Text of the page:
Actually, the first step is making very good music that differentiates itself from other music, but since that's not necessarily my area of expertise, nor the topic of my studies, I will leave that one up to the producers. It's important to remember Gerd Leonhard's concept of Music Like Water and further discussed in the problem conclusion, Leonhard claims that music should be seen as a service instead of a product.

In an interview I've conducted with Gerd Leonhard for this thesis, he noted the following about getting discovered:. Because the biggest problem for the artists is [ The biggest problem is that nobody pays any attention to them. Right, so the payment [ So basically anything that gets your attention on the web, that's what you should be doing. Seth Godin , a marketing guru and popular author, seems to agree with this.

In his book Purple Cow he advocates doing the remarkable, whether that's for products, services or ideas. Marketing has been very much about pushing a product to the people and music has been no different. However this is changing and the pull approach offered in Purple Cow might be a solution for the music industry. Create something that's remarkable enough and let word of mouth word of mouse do the work.

If your content is good, then people run across you when you publish it a lot and they'll tell others and sooner or later you have a following. And when you have a following, that's when you start monetizing.

Word of mouse is a promotion-reality created by the developments in the marketing mix's place. Two great recent examples of this word of mouse at work are Die Antwoord and The Ugly Dance both discussed next.

South African rap act Die Antwoord is a perfect example of a group that absolutely mastered this first step of getting discovered. On February 4, I noted on my blog:. Why is that? It is very simple. Die Antwoord is unique. They offer something fresh, in a remarkable way? In thm digital age, where we can share all the music we want, being remarkable is THE most important characteristic for a band, group, musician, producer, etc.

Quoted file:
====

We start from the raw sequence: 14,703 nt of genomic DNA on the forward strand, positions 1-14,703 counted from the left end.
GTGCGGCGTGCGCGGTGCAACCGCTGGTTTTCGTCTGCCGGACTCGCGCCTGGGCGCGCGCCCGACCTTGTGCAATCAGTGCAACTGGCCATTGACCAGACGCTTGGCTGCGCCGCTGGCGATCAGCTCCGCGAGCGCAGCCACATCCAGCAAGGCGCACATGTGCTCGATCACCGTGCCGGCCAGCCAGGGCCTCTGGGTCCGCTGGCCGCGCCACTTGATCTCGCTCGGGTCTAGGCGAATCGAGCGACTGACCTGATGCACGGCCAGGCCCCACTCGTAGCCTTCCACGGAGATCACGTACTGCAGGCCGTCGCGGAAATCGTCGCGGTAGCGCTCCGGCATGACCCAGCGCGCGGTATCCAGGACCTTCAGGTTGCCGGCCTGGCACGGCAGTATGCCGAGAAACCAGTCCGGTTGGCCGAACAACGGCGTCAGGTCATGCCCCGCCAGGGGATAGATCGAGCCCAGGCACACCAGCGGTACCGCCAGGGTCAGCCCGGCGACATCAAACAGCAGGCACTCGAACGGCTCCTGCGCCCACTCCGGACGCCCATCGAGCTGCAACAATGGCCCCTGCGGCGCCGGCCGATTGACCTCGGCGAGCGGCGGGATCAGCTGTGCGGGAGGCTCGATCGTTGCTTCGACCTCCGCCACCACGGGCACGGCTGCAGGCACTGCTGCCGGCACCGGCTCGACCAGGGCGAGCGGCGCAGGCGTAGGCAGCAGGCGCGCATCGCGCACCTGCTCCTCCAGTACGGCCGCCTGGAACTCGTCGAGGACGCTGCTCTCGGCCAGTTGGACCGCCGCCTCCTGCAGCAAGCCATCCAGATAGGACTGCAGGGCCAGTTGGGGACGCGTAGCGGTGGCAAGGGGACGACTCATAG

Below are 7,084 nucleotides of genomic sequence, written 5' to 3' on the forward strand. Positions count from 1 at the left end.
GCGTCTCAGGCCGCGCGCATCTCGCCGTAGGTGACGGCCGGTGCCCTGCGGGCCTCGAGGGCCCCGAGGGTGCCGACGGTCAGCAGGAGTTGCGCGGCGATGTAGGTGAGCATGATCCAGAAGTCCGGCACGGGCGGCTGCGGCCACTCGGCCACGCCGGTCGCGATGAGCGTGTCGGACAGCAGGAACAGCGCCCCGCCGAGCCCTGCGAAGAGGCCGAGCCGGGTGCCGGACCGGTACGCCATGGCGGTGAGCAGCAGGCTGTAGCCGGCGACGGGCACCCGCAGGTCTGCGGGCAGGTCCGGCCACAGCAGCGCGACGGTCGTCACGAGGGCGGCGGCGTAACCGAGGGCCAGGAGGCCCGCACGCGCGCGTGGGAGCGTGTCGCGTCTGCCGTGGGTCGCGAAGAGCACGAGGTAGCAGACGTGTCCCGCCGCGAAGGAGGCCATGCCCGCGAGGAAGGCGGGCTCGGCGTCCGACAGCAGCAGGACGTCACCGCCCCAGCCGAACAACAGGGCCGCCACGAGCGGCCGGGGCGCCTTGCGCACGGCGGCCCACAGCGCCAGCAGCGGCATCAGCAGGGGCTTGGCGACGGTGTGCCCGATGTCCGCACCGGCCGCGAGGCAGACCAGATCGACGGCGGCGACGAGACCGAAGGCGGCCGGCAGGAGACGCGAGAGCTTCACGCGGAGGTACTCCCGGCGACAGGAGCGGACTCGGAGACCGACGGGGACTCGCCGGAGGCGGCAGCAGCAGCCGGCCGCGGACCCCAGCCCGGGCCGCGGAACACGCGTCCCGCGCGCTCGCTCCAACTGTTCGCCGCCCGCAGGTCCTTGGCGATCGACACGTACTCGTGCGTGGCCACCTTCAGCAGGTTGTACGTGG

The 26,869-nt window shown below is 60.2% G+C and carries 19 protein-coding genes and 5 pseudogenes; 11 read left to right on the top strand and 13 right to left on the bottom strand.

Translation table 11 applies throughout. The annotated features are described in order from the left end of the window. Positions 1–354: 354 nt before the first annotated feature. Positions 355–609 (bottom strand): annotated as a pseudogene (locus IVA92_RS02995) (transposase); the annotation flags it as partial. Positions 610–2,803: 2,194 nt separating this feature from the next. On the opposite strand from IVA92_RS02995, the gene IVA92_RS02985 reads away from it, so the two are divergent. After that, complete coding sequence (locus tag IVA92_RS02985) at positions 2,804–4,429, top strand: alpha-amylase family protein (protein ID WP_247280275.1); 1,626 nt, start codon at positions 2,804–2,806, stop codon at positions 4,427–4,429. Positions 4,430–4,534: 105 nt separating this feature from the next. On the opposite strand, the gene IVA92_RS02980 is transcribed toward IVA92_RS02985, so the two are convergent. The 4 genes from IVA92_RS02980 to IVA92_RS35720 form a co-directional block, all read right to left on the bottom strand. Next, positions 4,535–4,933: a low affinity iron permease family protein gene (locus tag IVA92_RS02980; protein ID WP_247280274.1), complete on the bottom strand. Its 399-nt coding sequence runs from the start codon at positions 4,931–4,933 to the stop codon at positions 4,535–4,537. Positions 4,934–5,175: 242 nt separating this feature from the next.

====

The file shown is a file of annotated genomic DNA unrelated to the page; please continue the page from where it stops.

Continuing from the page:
You have to be worth talking about. To put it in the words of Seth Godin, Die Antwoord is a purple cow. To put it in the words of Niels Aalberts; Die Antwoord is a good story , although Aalberts specifically noted that one does not need to be as extreme as Die Antwood in order for this to work. Not much. They created a unique concept or maybe this is just an extension of their personalities , uploaded their songs to YouTube , do a lot of performing and try to get people to spread the word.

Perhaps the funniest way I found in which one band is getting their music discovered, is The Ugly Dance. The idea of The Ugly Dance is very simple. You go to the site, upload your picture, your face is placed on an animated body and you can choose all kinds of maniacal ways of dancing. It's a project by Swedish band Fulkultur and is definitely getting their music heard discovered by a lot of people. This type of thing spreads —and not just because it has a big 'share on Facebook' button.

I got in touch with the band and, in half a year, TheUglyDance. This excludes the visitors they got to the Swedish version prior to and after the launch of the international version. Quite a reasonable thing to ask, but we'll delve into the selling proposals and products later. There are even a bunch of tribute videos and remixes out there yes, every one of those words links to a unique video, have fun.

This is an example of the ecosystem at work; you lead, they follow. Not for you, but for themselves, because they're having fun. The empirical research conducted for this thesis supports the concept of a story worth telling. It tests the validity of the expert opinions and adds further depth. In the section about the problem definition, the empirical research pertaining to the problem was already discussed.

Some research looked into the group of 20 to 24 year olds , as it's a target demographic for 2AM. As can be seen in the chart below, radio also plays an important role, but television seems quite unimportant. This is the same for pirates, except with them radio and TV play an even smaller role and the internet and friends a slightly bigger role.